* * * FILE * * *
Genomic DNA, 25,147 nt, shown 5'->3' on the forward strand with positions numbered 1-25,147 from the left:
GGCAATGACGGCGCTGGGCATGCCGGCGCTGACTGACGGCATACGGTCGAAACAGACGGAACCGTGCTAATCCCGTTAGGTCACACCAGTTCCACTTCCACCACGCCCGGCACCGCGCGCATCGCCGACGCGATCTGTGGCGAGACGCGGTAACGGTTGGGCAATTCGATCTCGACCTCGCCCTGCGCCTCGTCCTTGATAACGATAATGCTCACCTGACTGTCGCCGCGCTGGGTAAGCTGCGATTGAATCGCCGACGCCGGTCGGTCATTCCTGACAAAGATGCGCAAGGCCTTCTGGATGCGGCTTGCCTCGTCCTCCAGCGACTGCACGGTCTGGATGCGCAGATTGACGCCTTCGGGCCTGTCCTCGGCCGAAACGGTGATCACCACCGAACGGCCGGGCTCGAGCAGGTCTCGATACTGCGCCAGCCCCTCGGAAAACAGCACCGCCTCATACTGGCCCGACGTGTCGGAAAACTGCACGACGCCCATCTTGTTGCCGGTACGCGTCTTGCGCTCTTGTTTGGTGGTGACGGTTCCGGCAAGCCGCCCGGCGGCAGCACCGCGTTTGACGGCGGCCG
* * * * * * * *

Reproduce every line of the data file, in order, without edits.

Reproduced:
Genomic DNA, 25,147 nt, shown 5'->3' on the forward strand with positions numbered 1-25,147 from the left:
GGCAATGACGGCGCTGGGCATGCCGGCGCTGACTGACGGCATACGGTCGAAACAGACGGAACCGTGCTAATCCCGTTAGGTCACACCAGTTCCACTTCCACCACGCCCGGCACCGCGCGCATCGCCGACGCGATCTGTGGCGAGACGCGGTAACGGTTGGGCAATTCGATCTCGACCTCGCCCTGCGCCTCGTCCTTGATAACGATAATGCTCACCTGACTGTCGCCGCGCTGGGTAAGCTGCGATTGAATCGCCGACGCCGGTCGGTCATTCCTGACAAAGATGCGCAAGGCCTTCTGGATGCGGCTTGCCTCGTCCTCCAGCGACTGCACGGTCTGGATGCGCAGATTGACGCCTTCGGGCCTGTCCTCGGCCGAAACGGTGATCACCACCGAACGGCCGGGCTCGAGCAGGTCTCGATACTGCGCCAGCCCCTCGGAAAACAGCACCGCCTCATACTGGCCCGACGTGTCGGAAAACTGCACGACGCCCATCTTGTTGCCGGTACGCGTCTTGCGCTCTTGTTTGGTGGTGACGGTTCCGGCAAGCCGCCCGGCGGCAGCACCGCGTTTGACGGCGGCCG